Compounding the misery is the fact that hotspots are a lot smaller and finicky than they should be, often leading to pixel-hunting, and there’s no apparent option to reveal all of them in the area. This would have helped a lot with one puzzle towards the end, where an item needed was not only tiny, but blended in perfectly with the scenery around it to the point you could easily miss it, even if you knew what you were searching for.

As mentioned earlier, the process of puzzle solving is somewhat streamlined thanks to Gomo‘s limited interactivity with the world, as the protagonist is unable to quip about or even acknowledge anything that isn’t directly related to progression. In addition, the grand majority of puzzles don’t require you to leave your current scenery in order to stumble upon the solution, so you’re trained that everything you need to solve the situation at hand is in the immediate area, every time. There’s no inherent issue with this, admittedly, but the actual problem comes from the puzzles themselves.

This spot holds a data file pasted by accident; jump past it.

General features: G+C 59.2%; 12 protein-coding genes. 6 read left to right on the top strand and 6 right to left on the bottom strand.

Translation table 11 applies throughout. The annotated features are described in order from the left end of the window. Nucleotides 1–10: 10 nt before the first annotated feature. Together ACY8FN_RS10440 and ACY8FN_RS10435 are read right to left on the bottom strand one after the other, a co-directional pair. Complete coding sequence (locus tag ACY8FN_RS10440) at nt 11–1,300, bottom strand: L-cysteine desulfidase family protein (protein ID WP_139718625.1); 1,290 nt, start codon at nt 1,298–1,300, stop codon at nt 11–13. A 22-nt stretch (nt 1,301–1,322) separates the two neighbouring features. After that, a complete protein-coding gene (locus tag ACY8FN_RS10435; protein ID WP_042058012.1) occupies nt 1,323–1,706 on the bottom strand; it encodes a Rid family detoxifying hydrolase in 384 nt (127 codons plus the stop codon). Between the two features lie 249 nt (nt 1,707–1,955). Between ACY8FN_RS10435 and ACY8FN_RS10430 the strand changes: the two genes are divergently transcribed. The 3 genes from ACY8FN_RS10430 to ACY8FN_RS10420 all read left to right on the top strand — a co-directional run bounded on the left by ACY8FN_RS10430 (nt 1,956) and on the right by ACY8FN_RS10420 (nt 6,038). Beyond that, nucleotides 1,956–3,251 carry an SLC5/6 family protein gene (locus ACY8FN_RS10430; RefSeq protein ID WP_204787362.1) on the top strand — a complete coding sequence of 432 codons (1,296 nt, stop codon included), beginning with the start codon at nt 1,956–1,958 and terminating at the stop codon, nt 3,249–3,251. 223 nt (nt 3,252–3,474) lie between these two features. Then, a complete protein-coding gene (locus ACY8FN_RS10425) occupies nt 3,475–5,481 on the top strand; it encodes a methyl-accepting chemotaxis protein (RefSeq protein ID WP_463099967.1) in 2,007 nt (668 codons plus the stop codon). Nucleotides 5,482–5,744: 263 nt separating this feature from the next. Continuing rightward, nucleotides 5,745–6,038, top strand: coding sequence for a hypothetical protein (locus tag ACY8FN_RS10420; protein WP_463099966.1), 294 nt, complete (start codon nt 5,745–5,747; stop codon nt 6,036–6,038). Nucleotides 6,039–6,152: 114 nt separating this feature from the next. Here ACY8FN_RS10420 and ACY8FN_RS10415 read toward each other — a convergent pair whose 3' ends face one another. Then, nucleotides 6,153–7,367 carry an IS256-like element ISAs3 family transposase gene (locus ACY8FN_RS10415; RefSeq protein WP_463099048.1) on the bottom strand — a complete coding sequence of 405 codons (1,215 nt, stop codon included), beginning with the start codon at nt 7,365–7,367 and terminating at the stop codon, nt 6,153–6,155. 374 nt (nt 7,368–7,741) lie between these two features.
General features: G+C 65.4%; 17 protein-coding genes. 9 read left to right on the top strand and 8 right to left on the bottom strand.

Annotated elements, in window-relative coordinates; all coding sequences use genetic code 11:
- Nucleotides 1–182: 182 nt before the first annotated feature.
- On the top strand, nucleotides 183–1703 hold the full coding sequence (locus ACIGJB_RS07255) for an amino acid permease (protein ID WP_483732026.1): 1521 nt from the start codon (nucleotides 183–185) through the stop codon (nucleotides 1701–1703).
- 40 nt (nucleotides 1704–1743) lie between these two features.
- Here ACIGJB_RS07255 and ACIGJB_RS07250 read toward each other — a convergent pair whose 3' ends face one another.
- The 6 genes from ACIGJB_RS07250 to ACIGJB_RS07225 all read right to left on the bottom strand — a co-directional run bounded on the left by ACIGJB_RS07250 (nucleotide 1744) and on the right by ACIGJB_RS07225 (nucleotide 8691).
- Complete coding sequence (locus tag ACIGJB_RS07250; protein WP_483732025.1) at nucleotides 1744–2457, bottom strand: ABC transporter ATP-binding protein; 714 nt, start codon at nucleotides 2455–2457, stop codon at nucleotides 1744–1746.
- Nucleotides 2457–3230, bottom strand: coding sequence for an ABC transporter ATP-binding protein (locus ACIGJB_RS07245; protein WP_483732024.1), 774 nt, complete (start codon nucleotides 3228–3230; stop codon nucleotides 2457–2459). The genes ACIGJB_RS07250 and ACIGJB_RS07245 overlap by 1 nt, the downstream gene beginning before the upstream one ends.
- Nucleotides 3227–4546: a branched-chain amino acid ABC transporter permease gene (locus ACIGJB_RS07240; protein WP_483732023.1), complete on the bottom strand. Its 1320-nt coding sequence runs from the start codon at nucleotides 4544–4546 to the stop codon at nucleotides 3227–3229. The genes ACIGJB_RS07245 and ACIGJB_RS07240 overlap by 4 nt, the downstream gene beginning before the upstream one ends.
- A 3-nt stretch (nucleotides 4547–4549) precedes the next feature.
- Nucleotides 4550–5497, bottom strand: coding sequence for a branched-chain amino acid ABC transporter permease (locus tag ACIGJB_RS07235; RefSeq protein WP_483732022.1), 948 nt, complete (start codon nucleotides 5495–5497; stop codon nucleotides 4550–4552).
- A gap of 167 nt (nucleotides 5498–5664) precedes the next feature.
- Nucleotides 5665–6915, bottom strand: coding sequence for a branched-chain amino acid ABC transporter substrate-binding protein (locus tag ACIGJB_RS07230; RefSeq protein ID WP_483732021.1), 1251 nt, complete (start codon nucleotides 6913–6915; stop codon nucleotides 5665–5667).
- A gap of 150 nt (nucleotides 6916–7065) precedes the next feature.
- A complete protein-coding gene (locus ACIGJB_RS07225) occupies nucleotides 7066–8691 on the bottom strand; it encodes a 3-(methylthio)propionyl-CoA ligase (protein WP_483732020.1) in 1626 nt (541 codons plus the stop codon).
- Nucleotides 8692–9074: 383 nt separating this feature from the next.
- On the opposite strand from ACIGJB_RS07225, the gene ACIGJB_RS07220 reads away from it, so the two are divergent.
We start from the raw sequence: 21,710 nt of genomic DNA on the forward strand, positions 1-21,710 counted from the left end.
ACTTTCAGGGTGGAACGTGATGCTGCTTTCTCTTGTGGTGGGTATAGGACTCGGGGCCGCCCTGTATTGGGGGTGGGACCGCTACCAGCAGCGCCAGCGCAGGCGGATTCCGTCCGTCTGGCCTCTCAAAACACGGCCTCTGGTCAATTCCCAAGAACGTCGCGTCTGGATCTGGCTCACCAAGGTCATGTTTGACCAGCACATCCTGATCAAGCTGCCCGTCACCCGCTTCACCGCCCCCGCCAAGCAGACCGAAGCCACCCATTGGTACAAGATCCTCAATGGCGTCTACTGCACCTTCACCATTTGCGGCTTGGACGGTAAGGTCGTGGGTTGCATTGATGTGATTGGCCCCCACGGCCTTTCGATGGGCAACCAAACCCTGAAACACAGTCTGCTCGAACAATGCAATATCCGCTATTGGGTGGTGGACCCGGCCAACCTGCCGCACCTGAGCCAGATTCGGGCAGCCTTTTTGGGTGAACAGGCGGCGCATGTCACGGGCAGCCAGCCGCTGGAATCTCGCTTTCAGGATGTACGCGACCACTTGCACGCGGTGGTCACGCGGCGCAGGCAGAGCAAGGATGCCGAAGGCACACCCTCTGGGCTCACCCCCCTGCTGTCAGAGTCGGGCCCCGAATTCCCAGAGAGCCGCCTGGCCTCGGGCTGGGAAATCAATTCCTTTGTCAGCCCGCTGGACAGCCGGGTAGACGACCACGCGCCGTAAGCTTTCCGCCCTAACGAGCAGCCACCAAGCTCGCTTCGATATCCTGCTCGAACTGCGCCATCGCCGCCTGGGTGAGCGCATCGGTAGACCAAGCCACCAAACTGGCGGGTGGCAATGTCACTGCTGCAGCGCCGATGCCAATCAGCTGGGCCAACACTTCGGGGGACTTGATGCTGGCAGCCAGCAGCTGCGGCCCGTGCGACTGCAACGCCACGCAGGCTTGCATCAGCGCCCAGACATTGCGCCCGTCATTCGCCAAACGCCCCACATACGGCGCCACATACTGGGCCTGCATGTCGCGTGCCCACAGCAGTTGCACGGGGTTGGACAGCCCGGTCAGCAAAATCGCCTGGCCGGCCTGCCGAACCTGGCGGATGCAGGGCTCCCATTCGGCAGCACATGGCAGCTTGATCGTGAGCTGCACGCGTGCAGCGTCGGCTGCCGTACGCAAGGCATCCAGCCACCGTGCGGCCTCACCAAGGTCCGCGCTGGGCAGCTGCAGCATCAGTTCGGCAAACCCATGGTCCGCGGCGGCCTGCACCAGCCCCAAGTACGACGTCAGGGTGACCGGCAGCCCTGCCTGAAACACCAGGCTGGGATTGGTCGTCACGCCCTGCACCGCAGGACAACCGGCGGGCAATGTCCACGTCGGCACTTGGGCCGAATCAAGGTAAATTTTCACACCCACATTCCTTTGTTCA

“Developer’s Logic” is an insult oft-slung at puzzles that have situations so ludicrous or out of left-field that it’s clear only those making it thought that the solution was, in any way, clear. It’s a slur that can be easily attributed to anything after the first third of this adventure. Add in the caveat that the solution is often in the same area, and some of them become positively banal. You need a code to open a door, so naturally the only way to find it is to shear a sheep tied to a balloon, then use a nearby telescope to look at the lettering as it floats away. To get past an electric fence, you need to arrange a stone circle on the wall of a windmill in accordance to the barely visible colours on the nearby well, which allows you to open up the building’s windows, and then, suddenly, there’s a snake for some reason.